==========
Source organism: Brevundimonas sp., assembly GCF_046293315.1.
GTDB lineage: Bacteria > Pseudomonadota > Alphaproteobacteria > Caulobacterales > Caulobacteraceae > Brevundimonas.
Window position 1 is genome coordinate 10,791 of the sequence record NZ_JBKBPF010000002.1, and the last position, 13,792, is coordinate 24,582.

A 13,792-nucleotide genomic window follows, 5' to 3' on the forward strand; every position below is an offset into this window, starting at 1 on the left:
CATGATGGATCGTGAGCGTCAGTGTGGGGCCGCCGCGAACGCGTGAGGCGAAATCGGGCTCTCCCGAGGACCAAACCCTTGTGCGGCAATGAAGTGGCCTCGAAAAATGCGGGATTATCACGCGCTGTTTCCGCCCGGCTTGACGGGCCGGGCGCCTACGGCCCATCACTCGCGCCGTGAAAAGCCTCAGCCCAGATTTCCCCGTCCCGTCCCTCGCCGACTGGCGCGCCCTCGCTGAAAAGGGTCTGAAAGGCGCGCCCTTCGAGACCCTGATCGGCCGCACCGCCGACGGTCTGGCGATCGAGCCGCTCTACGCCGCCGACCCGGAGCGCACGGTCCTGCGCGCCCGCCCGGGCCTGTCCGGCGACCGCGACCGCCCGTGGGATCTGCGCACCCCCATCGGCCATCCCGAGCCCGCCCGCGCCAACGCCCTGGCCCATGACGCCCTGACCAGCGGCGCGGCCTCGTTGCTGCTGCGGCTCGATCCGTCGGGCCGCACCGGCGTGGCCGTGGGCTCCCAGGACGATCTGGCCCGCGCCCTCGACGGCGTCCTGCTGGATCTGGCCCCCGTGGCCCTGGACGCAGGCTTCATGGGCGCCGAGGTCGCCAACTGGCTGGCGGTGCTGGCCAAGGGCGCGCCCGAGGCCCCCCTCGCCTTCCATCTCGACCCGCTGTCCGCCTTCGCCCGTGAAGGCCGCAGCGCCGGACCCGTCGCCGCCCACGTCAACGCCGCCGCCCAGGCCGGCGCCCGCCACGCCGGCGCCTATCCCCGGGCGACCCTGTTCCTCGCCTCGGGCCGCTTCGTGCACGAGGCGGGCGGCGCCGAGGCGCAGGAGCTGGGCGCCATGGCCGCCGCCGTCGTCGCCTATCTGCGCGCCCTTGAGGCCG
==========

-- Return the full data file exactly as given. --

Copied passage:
Source organism: Brevundimonas sp., assembly GCF_046293315.1.
GTDB lineage: Bacteria > Pseudomonadota > Alphaproteobacteria > Caulobacterales > Caulobacteraceae > Brevundimonas.
Window position 1 is genome coordinate 10,791 of the sequence record NZ_JBKBPF010000002.1, and the last position, 13,792, is coordinate 24,582.

A 13,792-nucleotide genomic window follows, 5' to 3' on the forward strand; every position below is an offset into this window, starting at 1 on the left:
CATGATGGATCGTGAGCGTCAGTGTGGGGCCGCCGCGAACGCGTGAGGCGAAATCGGGCTCTCCCGAGGACCAAACCCTTGTGCGGCAATGAAGTGGCCTCGAAAAATGCGGGATTATCACGCGCTGTTTCCGCCCGGCTTGACGGGCCGGGCGCCTACGGCCCATCACTCGCGCCGTGAAAAGCCTCAGCCCAGATTTCCCCGTCCCGTCCCTCGCCGACTGGCGCGCCCTCGCTGAAAAGGGTCTGAAAGGCGCGCCCTTCGAGACCCTGATCGGCCGCACCGCCGACGGTCTGGCGATCGAGCCGCTCTACGCCGCCGACCCGGAGCGCACGGTCCTGCGCGCCCGCCCGGGCCTGTCCGGCGACCGCGACCGCCCGTGGGATCTGCGCACCCCCATCGGCCATCCCGAGCCCGCCCGCGCCAACGCCCTGGCCCATGACGCCCTGACCAGCGGCGCGGCCTCGTTGCTGCTGCGGCTCGATCCGTCGGGCCGCACCGGCGTGGCCGTGGGCTCCCAGGACGATCTGGCCCGCGCCCTCGACGGCGTCCTGCTGGATCTGGCCCCCGTGGCCCTGGACGCAGGCTTCATGGGCGCCGAGGTCGCCAACTGGCTGGCGGTGCTGGCCAAGGGCGCGCCCGAGGCCCCCCTCGCCTTCCATCTCGACCCGCTGTCCGCCTTCGCCCGTGAAGGCCGCAGCGCCGGACCCGTCGCCGCCCACGTCAACGCCGCCGCCCAGGCCGGCGCCCGCCACGCCGGCGCCTATCCCCGGGCGACCCTGTTCCTCGCCTCGGGCCGCTTCGTGCACGAGGCGGGCGGCGCCGAGGCGCAGGAGCTGGGCGCCATGGCCGCCGCCGTCGTCGCCTATCTGCGCGCCCTTGAGGCCG